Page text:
Internet safety: do kids really know what's going on?

You would think that the current generation of young kids would have a fairly good understanding of how the internet works and how it functions as a social environment. After all, kids today have been logged-on for most of their lives, and it seems that they are on the web almost all the time. It turns out, however, that their understanding is not what we would expect and that their experience alone is not sufficient to insure that they will be able to remain safe on the web.

Writing in the journal Developmental Psychology (September 2006), Professor Zheng Yan of the State University of New York described a series of studies concerned not so much with how much children understand, but with how they come to learn about the the complexities of the internet. Dr. Yan focused on factors that influence children's learning about the internet.

An important distinction highlighted in the article is the difference between understanding the technical complexities of the internet and understanding the social complexities. To be safe on the net, kids probably need to understand both perspectives.

On the technical side, there are questions about whether kids know that their home computer could be hooked up to computers anywhere in the world, or that the identities of those who communicate with them might be disguised. Do they know how much information they send out everytime a web page is delivered to their screen? Do they know that hackers might be able to track their activities or that "cookies" are not just something you eat with milk?

On the social side, there are questions about whether kids know that they might not be communicating with the type of people with whom they would ordinarily feel safe, or that there are people out there who might be trying to take advantage of them. Do they know that the email that seems to come from the maker of their favorite breakfast cereal might actually have come from a predator or a thief from far away? Do they know that when they answer a survey, they might be giving up information about themselves that can later be used to target them? Do kids really understand the implications of the fact that "on the internet, no one really knows that you're a dog?"

What Dr. Yan found is that the length of time a child has been using the internet does not really serve to increase their knowledge about either the technical or the social aspects of the web. The frequency of internet use does not provide for much improvement in their technical understanding, but it does help some with respect to their understanding of the social threats and complexities. Instruction about the web, even if provided informally, also helps children understand the social dynamics of internet use. With younger children, however, instruction does not help as much as we might expect.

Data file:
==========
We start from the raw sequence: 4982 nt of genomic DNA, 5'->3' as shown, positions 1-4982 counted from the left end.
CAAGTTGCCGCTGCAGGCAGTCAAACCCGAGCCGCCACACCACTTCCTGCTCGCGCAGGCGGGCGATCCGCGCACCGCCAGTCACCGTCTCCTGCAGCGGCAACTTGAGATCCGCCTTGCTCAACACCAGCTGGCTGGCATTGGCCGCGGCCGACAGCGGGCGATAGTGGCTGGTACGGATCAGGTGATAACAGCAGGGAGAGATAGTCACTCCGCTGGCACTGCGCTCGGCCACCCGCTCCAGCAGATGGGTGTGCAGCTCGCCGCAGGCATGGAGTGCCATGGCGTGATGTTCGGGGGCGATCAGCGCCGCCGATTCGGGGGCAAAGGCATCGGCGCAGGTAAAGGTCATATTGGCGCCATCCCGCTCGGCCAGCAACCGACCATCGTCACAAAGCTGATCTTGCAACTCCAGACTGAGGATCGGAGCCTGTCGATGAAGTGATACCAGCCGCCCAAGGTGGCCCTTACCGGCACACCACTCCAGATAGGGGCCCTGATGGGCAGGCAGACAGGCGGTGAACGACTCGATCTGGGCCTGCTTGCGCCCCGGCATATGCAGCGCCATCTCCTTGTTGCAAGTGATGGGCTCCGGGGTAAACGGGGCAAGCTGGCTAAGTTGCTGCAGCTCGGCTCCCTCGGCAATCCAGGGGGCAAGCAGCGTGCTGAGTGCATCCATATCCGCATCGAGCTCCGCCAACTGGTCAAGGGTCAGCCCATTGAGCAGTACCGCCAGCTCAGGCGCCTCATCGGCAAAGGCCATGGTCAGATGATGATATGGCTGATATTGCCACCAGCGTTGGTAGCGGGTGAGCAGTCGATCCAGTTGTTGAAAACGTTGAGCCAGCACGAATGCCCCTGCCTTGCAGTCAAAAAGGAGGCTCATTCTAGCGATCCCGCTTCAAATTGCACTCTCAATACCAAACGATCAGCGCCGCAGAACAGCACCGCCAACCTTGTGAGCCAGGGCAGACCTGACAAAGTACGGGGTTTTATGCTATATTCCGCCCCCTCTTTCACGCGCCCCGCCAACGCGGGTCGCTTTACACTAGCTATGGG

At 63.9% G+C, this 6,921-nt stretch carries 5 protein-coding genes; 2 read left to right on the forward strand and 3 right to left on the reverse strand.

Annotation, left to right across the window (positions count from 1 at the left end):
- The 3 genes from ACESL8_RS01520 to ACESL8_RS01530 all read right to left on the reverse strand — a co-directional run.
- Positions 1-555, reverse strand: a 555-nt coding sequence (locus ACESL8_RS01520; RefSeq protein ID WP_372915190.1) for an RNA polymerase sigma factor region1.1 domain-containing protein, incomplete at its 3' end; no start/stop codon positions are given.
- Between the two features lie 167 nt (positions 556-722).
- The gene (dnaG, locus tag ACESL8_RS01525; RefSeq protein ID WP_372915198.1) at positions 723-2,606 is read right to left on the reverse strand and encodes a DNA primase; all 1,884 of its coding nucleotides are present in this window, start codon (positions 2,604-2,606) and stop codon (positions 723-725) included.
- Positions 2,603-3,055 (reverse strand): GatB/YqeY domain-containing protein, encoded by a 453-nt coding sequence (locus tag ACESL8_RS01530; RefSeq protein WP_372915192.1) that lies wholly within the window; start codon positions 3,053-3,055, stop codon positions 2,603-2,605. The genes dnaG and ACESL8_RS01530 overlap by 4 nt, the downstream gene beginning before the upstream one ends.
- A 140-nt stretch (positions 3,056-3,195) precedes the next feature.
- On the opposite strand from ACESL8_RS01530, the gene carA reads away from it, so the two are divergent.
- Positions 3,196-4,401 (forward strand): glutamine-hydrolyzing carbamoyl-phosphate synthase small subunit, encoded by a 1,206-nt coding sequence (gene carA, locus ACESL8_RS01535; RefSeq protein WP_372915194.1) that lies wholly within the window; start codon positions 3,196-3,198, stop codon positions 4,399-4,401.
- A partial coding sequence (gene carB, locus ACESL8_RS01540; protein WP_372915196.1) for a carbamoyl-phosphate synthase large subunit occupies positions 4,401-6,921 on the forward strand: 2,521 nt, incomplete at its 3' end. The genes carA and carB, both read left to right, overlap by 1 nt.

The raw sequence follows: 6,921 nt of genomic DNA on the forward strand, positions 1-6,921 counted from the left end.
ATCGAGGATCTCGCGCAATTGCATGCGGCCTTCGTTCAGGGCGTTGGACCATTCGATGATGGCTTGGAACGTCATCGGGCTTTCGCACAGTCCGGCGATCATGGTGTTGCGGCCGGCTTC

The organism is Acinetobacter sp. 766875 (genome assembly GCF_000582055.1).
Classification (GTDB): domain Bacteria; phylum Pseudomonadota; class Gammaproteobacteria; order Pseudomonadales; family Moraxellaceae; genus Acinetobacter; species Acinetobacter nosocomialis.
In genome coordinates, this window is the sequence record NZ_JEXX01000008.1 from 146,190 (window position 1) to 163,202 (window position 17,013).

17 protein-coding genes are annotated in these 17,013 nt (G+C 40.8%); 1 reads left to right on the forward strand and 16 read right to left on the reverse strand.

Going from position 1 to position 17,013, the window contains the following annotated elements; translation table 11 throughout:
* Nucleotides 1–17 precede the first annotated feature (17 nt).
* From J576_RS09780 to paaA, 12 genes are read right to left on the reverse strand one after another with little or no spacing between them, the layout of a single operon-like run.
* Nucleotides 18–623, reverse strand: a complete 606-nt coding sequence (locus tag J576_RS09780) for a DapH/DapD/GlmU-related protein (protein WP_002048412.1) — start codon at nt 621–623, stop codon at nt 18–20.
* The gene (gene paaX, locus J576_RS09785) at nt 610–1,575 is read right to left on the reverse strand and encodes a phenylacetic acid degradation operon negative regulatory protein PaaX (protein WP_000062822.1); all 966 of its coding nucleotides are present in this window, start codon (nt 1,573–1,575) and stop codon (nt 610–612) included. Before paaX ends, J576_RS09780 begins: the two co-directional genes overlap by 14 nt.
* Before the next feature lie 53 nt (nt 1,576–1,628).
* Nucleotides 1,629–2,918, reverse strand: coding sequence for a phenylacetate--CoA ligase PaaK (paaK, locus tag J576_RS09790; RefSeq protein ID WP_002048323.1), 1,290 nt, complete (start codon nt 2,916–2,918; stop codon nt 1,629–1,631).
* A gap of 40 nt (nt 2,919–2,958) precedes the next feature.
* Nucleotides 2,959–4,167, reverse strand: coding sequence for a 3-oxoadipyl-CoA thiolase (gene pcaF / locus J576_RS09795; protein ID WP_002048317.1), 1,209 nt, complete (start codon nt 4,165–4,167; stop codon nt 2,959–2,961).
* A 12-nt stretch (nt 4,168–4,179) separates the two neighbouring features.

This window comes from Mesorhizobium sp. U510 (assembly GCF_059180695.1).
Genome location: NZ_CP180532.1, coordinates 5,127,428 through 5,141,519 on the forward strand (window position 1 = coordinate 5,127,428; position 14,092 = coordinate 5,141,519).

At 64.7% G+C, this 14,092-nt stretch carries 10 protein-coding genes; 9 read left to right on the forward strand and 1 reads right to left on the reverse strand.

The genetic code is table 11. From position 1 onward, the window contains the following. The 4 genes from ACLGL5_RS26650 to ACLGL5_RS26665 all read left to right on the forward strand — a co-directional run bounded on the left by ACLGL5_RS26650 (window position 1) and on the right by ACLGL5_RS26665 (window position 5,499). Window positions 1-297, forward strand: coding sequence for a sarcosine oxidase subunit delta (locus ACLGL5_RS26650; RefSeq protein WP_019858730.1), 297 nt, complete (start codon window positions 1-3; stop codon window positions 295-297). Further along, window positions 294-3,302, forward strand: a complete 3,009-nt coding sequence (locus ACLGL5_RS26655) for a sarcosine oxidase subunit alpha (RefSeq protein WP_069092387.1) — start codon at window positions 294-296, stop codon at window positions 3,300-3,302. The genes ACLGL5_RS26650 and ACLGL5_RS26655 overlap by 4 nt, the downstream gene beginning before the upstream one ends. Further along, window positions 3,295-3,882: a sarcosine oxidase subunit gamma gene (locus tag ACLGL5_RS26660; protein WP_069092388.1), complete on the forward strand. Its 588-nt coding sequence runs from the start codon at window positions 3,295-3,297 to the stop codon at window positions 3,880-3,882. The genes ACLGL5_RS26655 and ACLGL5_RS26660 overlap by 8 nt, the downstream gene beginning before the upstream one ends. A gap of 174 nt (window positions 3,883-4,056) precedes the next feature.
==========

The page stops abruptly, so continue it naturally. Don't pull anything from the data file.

By and large, the most important factor in how well kids understand the complexities and dangers of the internet is simply their age. In other words, as children mature, they become more aware, just as in every other aspect of their lives. By the time they reach early adolescence (7th or 8th grade), they should generally be capable of understanding internet dangers as well as a typical adult might, which is not to say that they actually do understand. The prevalence of internet scams is ample proof that many adults remain just as vulnerable as many teenagers.

Dr. Yan did not intend his work to provide a prescription, but instead, to provide a way of looking at the factors involved. What can be suggested from his work is that telling younger kids to be careful is probably not going to provide the measure of safety that parents would like to see. Before adolescence, kids should be monitored and observed, and parents should be involved. In the teenage years, it should not be expected that children will be safe, just because they have been at it for a long time.

And at any age, the findings suggest that the more kids know about how the internet works at a technical level, the more capable they will be at recognizing the social threats - the ways in which they might be used or manipulated. Social maturity proves to be the most important factor in keeping kids safe on the net. And as we all know, during the teenage years, kids do not really have the social sophistication and social maturity to fend for themselves in the absence of parental judgment and involvement.

copyright, paul g. mattiuzzi, ph.d.